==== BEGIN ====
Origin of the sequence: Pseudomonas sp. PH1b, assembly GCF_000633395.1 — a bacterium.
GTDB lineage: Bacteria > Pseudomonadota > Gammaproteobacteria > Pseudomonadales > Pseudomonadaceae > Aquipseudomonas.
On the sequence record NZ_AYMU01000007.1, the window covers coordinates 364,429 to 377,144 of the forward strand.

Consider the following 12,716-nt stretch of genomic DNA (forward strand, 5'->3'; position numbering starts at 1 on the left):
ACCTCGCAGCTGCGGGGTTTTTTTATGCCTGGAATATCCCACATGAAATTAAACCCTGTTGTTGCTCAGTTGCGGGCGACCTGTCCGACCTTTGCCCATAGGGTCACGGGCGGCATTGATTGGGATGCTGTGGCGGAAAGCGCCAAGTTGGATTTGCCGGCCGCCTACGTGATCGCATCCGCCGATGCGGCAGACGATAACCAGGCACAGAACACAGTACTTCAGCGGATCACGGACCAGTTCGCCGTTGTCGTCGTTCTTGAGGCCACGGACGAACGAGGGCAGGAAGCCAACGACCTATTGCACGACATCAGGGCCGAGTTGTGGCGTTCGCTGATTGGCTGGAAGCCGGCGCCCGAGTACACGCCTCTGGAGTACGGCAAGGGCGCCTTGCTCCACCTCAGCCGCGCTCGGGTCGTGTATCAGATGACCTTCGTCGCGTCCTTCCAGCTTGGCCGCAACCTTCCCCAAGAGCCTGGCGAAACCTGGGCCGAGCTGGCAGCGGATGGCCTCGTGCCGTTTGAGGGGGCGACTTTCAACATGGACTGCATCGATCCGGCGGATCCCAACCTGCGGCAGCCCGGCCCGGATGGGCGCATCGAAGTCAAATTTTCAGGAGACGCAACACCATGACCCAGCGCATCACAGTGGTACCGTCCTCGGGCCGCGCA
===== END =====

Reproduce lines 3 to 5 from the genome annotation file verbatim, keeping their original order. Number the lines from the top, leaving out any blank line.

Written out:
On the sequence record NZ_AYMU01000007.1, the window covers coordinates 364,429 to 377,144 of the forward strand.

Consider the following 12,716-nt stretch of genomic DNA (forward strand, 5'->3'; position numbering starts at 1 on the left):
ACCTCGCAGCTGCGGGGTTTTTTTATGCCTGGAATATCCCACATGAAATTAAACCCTGTTGTTGCTCAGTTGCGGGCGACCTGTCCGACCTTTGCCCATAGGGTCACGGGCGGCATTGATTGGGATGCTGTGGCGGAAAGCGCCAAGTTGGATTTGCCGGCCGCCTACGTGATCGCATCCGCCGATGCGGCAGACGATAACCAGGCACAGAACACAGTACTTCAGCGGATCACGGACCAGTTCGCCGTTGTCGTCGTTCTTGAGGCCACGGACGAACGAGGGCAGGAAGCCAACGACCTATTGCACGACATCAGGGCCGAGTTGTGGCGTTCGCTGATTGGCTGGAAGCCGGCGCCCGAGTACACGCCTCTGGAGTACGGCAAGGGCGCCTTGCTCCACCTCAGCCGCGCTCGGGTCGTGTATCAGATGACCTTCGTCGCGTCCTTCCAGCTTGGCCGCAACCTTCCCCAAGAGCCTGGCGAAACCTGGGCCGAGCTGGCAGCGGATGGCCTCGTGCCGTTTGAGGGGGCGACTTTCAACATGGACTGCATCGATCCGGCGGATCCCAACCTGCGGCAGCCCGGCCCGGATGGGCGCATCGAAGTCAAATTTTCAGGAGACGCAACACCATGACCCAGCGCATCACAGTGGTACCGTCCTCGGGCCGCGCA